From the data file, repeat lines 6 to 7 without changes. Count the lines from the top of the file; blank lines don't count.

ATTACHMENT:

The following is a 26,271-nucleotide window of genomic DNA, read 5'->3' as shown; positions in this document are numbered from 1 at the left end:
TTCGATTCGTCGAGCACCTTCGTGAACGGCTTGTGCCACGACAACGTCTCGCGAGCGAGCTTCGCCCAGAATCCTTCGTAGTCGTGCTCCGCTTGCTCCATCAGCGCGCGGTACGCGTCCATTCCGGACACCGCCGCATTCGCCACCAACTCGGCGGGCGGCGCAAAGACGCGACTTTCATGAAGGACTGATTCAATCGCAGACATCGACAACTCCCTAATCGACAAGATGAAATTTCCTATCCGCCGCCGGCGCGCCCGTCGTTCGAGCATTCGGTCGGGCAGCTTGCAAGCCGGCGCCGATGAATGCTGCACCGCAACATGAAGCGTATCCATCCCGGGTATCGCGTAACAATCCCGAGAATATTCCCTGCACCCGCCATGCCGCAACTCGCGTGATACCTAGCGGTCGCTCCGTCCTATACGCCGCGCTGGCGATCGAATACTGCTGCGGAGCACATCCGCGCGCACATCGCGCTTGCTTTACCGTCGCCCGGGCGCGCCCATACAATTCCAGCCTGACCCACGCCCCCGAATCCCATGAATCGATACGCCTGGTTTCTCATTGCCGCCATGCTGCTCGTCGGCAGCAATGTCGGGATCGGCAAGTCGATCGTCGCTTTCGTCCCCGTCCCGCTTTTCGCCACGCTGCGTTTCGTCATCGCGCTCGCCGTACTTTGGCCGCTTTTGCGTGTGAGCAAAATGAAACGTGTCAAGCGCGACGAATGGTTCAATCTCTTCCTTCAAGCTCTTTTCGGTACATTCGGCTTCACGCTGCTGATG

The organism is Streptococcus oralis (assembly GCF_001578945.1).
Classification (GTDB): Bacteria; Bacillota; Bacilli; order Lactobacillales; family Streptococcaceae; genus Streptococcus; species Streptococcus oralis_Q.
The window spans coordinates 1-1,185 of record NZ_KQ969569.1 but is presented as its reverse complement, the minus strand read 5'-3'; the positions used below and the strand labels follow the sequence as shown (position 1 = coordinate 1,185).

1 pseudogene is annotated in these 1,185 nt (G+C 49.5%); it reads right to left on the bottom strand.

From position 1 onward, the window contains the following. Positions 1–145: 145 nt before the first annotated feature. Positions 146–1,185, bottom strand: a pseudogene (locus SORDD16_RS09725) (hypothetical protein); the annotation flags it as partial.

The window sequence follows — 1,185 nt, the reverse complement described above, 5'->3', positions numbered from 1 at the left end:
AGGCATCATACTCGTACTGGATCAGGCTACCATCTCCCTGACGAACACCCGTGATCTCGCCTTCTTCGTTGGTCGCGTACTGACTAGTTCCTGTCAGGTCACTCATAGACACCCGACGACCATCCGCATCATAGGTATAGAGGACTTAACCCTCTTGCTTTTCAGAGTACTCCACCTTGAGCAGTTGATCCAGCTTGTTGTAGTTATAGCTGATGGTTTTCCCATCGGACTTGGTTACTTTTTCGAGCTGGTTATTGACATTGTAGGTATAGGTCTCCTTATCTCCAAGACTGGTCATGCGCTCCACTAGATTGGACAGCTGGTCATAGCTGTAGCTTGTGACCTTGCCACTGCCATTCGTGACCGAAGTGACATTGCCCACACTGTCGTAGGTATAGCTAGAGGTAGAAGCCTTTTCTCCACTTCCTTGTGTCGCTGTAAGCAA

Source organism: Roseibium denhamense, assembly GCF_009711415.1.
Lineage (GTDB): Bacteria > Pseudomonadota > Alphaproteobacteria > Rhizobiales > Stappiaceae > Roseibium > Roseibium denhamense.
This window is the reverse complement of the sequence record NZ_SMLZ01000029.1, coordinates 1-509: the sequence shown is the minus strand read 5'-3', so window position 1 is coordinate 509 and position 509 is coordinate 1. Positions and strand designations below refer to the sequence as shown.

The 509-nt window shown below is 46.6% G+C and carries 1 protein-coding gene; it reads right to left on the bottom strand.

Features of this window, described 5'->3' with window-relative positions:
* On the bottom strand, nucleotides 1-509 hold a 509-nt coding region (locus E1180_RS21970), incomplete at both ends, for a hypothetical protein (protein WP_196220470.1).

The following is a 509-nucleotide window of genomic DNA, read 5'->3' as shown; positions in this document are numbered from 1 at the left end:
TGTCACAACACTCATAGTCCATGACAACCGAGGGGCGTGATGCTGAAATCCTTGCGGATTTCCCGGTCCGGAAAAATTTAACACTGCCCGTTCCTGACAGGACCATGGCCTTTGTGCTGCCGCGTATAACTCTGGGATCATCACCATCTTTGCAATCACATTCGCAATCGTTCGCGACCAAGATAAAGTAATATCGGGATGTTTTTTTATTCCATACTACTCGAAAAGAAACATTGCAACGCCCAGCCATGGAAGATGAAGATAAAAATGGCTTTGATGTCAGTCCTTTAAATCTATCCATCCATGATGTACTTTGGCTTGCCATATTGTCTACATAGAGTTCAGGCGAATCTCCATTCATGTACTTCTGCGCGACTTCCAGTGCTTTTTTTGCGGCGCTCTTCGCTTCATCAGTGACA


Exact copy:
1 pseudogene is annotated in these 1,185 nt (G+C 49.5%); it reads right to left on the bottom strand.

From position 1 onward, the window contains the following. Positions 1–145: 145 nt before the first annotated feature. Positions 146–1,185, bottom strand: a pseudogene (locus SORDD16_RS09725) (hypothetical protein); the annotation flags it as partial.